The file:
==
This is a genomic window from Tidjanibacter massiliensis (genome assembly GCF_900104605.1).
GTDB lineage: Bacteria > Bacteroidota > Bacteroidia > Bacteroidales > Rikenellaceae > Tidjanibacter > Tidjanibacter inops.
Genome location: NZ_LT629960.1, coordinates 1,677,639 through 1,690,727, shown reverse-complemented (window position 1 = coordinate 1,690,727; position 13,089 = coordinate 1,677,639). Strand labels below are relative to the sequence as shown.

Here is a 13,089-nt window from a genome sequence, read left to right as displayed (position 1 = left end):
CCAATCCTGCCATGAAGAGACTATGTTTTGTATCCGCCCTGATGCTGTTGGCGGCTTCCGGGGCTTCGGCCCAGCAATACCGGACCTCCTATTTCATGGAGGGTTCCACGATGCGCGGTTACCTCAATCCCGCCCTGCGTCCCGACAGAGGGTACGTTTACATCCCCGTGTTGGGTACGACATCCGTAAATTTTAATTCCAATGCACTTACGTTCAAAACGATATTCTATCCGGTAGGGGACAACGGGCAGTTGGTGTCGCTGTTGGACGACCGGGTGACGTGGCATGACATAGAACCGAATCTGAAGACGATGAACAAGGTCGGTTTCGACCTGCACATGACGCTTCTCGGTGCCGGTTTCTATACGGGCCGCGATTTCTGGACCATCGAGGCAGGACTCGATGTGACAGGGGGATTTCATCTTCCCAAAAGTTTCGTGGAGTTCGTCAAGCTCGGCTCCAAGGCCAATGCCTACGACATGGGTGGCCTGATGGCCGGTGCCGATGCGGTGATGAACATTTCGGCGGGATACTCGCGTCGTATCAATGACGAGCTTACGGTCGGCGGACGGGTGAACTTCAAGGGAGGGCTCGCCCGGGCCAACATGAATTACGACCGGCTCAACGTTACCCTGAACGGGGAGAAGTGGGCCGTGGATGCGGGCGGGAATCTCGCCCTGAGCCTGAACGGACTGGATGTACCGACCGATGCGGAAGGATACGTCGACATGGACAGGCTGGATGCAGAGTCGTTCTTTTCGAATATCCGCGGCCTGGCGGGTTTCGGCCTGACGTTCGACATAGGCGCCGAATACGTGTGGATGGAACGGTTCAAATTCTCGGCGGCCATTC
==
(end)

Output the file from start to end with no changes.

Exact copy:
This is a genomic window from Tidjanibacter massiliensis (genome assembly GCF_900104605.1).
GTDB lineage: Bacteria > Bacteroidota > Bacteroidia > Bacteroidales > Rikenellaceae > Tidjanibacter > Tidjanibacter inops.
Genome location: NZ_LT629960.1, coordinates 1,677,639 through 1,690,727, shown reverse-complemented (window position 1 = coordinate 1,690,727; position 13,089 = coordinate 1,677,639). Strand labels below are relative to the sequence as shown.

Here is a 13,089-nt window from a genome sequence, read left to right as displayed (position 1 = left end):
CCAATCCTGCCATGAAGAGACTATGTTTTGTATCCGCCCTGATGCTGTTGGCGGCTTCCGGGGCTTCGGCCCAGCAATACCGGACCTCCTATTTCATGGAGGGTTCCACGATGCGCGGTTACCTCAATCCCGCCCTGCGTCCCGACAGAGGGTACGTTTACATCCCCGTGTTGGGTACGACATCCGTAAATTTTAATTCCAATGCACTTACGTTCAAAACGATATTCTATCCGGTAGGGGACAACGGGCAGTTGGTGTCGCTGTTGGACGACCGGGTGACGTGGCATGACATAGAACCGAATCTGAAGACGATGAACAAGGTCGGTTTCGACCTGCACATGACGCTTCTCGGTGCCGGTTTCTATACGGGCCGCGATTTCTGGACCATCGAGGCAGGACTCGATGTGACAGGGGGATTTCATCTTCCCAAAAGTTTCGTGGAGTTCGTCAAGCTCGGCTCCAAGGCCAATGCCTACGACATGGGTGGCCTGATGGCCGGTGCCGATGCGGTGATGAACATTTCGGCGGGATACTCGCGTCGTATCAATGACGAGCTTACGGTCGGCGGACGGGTGAACTTCAAGGGAGGGCTCGCCCGGGCCAACATGAATTACGACCGGCTCAACGTTACCCTGAACGGGGAGAAGTGGGCCGTGGATGCGGGCGGGAATCTCGCCCTGAGCCTGAACGGACTGGATGTACCGACCGATGCGGAAGGATACGTCGACATGGACAGGCTGGATGCAGAGTCGTTCTTTTCGAATATCCGCGGCCTGGCGGGTTTCGGCCTGACGTTCGACATAGGCGCCGAATACGTGTGGATGGAACGGTTCAAATTCTCGGCGGCCATTC